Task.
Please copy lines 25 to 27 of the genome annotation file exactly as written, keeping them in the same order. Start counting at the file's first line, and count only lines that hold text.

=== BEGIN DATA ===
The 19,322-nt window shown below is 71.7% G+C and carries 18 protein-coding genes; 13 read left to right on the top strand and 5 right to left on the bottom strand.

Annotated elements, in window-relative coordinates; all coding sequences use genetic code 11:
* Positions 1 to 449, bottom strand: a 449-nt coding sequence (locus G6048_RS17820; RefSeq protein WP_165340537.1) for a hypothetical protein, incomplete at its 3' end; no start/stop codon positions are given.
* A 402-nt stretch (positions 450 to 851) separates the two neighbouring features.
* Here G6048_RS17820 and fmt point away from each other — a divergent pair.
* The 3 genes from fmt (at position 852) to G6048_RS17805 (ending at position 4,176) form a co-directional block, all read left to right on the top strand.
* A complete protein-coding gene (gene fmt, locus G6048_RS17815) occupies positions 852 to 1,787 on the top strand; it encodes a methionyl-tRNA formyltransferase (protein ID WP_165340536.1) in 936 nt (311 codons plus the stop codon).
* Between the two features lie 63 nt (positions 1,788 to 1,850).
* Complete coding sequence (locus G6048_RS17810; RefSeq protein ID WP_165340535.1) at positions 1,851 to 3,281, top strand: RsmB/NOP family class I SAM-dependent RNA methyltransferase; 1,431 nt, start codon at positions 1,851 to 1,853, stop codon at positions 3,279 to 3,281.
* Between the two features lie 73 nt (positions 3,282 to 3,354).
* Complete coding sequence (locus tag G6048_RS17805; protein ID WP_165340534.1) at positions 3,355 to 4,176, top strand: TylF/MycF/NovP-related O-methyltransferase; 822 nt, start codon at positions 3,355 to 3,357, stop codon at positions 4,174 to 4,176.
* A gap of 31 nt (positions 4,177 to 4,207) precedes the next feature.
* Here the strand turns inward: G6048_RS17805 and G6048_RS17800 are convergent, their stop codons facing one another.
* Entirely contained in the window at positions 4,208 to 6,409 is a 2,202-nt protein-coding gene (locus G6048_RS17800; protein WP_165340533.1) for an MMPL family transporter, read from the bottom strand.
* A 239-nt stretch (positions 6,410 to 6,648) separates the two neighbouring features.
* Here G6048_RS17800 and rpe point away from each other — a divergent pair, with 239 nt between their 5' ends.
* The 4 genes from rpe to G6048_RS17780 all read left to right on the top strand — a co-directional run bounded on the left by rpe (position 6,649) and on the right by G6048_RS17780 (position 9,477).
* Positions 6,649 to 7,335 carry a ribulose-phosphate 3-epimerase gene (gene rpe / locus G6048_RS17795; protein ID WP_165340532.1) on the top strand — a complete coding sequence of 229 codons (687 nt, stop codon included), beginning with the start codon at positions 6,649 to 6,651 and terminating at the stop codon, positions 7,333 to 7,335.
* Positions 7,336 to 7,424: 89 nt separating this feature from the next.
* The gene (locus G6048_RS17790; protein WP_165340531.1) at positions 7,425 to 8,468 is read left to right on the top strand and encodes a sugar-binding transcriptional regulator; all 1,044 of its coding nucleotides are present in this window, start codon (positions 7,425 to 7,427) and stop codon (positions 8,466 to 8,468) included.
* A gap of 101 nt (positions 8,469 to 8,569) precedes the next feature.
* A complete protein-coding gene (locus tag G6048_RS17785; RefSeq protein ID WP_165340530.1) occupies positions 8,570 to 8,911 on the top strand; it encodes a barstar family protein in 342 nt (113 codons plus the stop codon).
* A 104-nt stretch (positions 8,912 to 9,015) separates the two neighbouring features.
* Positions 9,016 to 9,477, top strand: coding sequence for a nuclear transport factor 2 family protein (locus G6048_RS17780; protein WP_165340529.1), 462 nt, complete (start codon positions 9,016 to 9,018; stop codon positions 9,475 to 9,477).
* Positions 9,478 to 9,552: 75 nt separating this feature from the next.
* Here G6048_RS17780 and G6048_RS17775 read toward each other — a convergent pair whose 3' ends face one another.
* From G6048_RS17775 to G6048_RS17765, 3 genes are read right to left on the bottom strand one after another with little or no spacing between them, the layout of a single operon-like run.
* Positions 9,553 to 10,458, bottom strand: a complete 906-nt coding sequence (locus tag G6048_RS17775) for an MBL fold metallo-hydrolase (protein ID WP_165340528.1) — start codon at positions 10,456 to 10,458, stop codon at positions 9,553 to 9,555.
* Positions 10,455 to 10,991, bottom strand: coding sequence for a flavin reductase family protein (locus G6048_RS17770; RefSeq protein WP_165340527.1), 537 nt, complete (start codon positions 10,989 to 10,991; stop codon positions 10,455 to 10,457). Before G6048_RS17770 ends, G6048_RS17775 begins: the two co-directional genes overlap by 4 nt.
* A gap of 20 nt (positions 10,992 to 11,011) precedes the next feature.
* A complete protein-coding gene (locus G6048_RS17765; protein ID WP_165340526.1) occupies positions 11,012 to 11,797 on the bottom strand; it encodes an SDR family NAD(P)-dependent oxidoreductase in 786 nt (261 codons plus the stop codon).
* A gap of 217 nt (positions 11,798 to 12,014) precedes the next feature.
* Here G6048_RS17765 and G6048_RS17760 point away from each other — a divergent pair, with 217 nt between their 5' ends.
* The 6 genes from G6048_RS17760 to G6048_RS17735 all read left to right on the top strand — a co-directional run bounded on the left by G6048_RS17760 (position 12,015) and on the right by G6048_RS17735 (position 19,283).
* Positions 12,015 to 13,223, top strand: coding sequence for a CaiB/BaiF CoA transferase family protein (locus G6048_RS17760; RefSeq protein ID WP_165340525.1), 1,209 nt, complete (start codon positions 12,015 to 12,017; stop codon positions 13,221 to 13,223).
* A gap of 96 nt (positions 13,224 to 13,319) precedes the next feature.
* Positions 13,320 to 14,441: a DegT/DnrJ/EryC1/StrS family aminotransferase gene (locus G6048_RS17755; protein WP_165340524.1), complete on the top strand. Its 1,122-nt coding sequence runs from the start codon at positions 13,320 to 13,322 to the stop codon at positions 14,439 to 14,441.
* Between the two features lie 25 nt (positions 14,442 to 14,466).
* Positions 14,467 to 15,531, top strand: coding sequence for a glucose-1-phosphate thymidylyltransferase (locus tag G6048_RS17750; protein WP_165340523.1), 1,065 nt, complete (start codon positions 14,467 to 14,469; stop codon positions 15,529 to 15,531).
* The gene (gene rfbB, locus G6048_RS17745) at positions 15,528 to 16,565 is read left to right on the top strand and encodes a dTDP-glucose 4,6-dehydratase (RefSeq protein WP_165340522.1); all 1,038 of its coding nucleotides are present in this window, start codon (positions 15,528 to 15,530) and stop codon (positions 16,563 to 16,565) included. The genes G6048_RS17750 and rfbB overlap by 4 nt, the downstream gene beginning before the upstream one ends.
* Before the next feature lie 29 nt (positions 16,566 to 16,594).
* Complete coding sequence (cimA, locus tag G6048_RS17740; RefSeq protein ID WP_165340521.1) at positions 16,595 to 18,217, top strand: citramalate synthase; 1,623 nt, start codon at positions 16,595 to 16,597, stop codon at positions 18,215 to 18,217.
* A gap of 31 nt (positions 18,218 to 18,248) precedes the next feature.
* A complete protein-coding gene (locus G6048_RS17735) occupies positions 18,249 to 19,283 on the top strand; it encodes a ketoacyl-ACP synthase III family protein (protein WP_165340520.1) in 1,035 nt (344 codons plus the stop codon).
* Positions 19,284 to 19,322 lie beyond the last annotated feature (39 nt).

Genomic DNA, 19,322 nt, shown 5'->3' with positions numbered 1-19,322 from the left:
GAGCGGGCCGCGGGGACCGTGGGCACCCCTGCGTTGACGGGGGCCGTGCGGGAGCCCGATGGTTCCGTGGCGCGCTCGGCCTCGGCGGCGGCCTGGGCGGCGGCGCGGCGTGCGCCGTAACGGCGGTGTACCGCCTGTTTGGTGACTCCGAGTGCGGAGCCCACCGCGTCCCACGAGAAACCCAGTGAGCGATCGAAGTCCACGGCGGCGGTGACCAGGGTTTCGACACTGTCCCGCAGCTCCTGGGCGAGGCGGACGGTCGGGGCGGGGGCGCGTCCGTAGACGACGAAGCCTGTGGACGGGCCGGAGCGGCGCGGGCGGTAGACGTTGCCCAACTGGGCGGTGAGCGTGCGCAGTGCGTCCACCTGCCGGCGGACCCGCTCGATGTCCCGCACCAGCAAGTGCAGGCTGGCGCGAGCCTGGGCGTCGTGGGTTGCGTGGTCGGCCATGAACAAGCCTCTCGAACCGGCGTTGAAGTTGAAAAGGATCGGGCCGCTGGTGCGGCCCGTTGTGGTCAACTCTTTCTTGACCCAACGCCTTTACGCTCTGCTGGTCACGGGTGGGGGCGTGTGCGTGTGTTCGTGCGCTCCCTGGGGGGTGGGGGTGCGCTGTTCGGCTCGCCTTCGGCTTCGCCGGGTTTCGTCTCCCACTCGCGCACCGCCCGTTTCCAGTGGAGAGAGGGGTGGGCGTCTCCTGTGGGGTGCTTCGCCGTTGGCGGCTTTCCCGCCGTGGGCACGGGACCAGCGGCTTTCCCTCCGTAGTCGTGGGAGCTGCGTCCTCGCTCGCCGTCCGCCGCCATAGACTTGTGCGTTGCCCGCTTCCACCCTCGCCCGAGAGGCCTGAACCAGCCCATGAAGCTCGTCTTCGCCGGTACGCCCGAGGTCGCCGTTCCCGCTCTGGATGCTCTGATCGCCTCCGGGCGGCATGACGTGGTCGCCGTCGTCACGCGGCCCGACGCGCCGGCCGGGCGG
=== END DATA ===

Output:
* Positions 9,478 to 9,552: 75 nt separating this feature from the next.
* Here G6048_RS17780 and G6048_RS17775 read toward each other — a convergent pair whose 3' ends face one another.
* From G6048_RS17775 to G6048_RS17765, 3 genes are read right to left on the bottom strand one after another with little or no spacing between them, the layout of a single operon-like run.